February 6, 2020
A Sudbury woman who lost her brother to a drunk driver says she’s looking forward to the day technology will be installed in vehicles to prevent impaired driving.
“The hundreds of deaths and thousands of injuries caused by alcohol and/or drug-related crashes each year are 100 per cent preventable,” Jaymie-Lyne Hancock, the new national president of MADD Canada, said in a release. “We would like to see 100 per cent support for the technology that can stop these terrible tragedies.”
In 2014, Hancock’s brother DJ was hit and killed by an impaired driver. Since then, Hancock has become a strong advocate in the anti-impaired driving movement and is now president of Canada’s best known anti-impaired driving organization.
MADD Canada said a recent survey shows more than three-quarters of Canadians favour the addition of testing technology in vehicles to prevent impaired driving, but Hancock said she is striving for 100 per cent support.
In a survey of 1,001 Canadians, conducted by Ipsos in late January, 785 (78 per cent) said they would be ‘very’ or ‘somewhat’ willing to have technology integrated into vehicles, at no cost to them, to prevent the engine from starting if the driver is impaired.
“If some people can’t make the responsible choice to not drive when they are impaired, their car will make it for them,” Hancock said. “I want to see a day when impairment-related crashes, like the one that killed my brother DJ, are eliminated.”
Andrew Murie, MADD Canada’s chief executive officer, said Canada has not seen a large sustained reduction in impairment-related crash deaths in more than a decade.
“This technology will end impaired driving,” Murie said. “The current level of support is high, but as this technology comes available over the next few years, we would like it to have the backing of all Canadians.”
The development of in-vehicle technologies to detect alcohol has been underway for several years. The various systems being explored include breath-based testing to measure a driver’s exhaled breath for ethanol alcohol levels; and touch-based measurement of ethanol levels in skin tissue using infrared light.
In both systems, if the tests detect a pre-determined level of alcohol in the driver, the car will not start.
There is also development happening with computer vision algorithms that track the visual attributes of the driver to detect drowsiness that may also be adaptable for signs of impairment.
Similar technology to detect cannabis is also on the horizon, MADD Canada said. Roadside oral fluid screening tests for cannabis are already in use by police, and entrepreneurs and researchers are looking at additional technologies, including some of the breath and vision-based detection measures, that could be adapted for in-vehicle use.
“These technologies will be invisible to drivers,” Murie said. “Accuracy is key of course, but these systems also need to be completely seamless. They have to be unobtrusive and fast. Sober drivers must be able to get in and start their car with no delay.”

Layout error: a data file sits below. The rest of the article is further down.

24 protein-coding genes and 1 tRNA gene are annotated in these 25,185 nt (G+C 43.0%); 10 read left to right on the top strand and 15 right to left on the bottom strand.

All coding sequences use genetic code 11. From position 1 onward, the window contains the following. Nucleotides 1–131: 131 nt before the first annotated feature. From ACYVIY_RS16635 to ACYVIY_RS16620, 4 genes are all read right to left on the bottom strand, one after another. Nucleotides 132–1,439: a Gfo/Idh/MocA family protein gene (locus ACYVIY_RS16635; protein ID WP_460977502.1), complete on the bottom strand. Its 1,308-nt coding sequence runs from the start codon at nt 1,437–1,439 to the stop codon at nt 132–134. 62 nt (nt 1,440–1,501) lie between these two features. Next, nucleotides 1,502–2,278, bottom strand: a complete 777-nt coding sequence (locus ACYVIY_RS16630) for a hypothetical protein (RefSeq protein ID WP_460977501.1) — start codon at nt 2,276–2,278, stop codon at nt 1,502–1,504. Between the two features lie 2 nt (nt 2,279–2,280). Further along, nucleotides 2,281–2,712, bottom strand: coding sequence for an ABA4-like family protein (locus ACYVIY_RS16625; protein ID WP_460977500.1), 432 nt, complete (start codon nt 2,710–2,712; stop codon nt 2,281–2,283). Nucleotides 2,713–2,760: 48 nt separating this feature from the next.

Gathering support for in-vehicle technology that can end impaired driving is an important goal for Hancock, who started her two-year term as national president in January.
On Aug. 21, 2014, DJ Hancock, 18, was hit head-on by an impaired driver after leaving the T.M. Davies Community Centre in Lively where he had tried out for a Northern Ontario Junior Hockey League team, the former Sudbury Nickel Barons.
His and Jaymie’s parents, Dean and Kim, had been at the tryout and were on the road just a few minutes behind DJ. They came upon the crash scene and found their son pinned inside his car. He died an hour later, still inside his vehicle.
The other driver, Walter Carter of Lively, had been drinking and had three times the legal limit of alcohol in his blood at the time of the crash. He wasn’t even supposed to be driving; he had been charged with drunk driving earlier in the year and had his licence taken away until that charge was resolved.
Carter eventually pleaded guilty to several charges related to DJ’s death, including impaired driving causing death, and was sentenced to five years in jail.
Jaymie was at home when the first call came. She vividly remembers the frantic follow-up calls, the uncertainty about whether she should be going to the crash site or the hospital, and the dread about what news the next call might, and did in fact, bring.
Hancock, a registered nurse who works in obstetrics in Sudbury, has become active in the anti-impaired driving movement, speaking at conferences, safe grad events and schools to talk about the importance of impaired driving prevention.
She and her parents have shared their story as part of MADD Canada’s School Assembly Program for students and as part of the Project Red Ribbon holiday awareness campaign.
Another key area of focus for Ms. Hancock throughout her term will be to bring the sober driving message to more Canadians, and particularly youth, via social media.
“I look forward to opening up the conversation about impaired driving, and engaging new supporters, new groups, new communities online to join us in fighting this entirely preventable crime,” she said.
Murie praised Hancock for her efforts to combat impaired driving.
“MADD Canada’s national president plays a tremendous role in advancing awareness and policy initiatives, promoting education, representing volunteers and members, and, most importantly, being a leading voice for victims of impaired driving across Canada,” he said.
“Jaymie’s drive, her youth and her passion for this cause will help us bring even more people to the team that is working to end impaired driving.”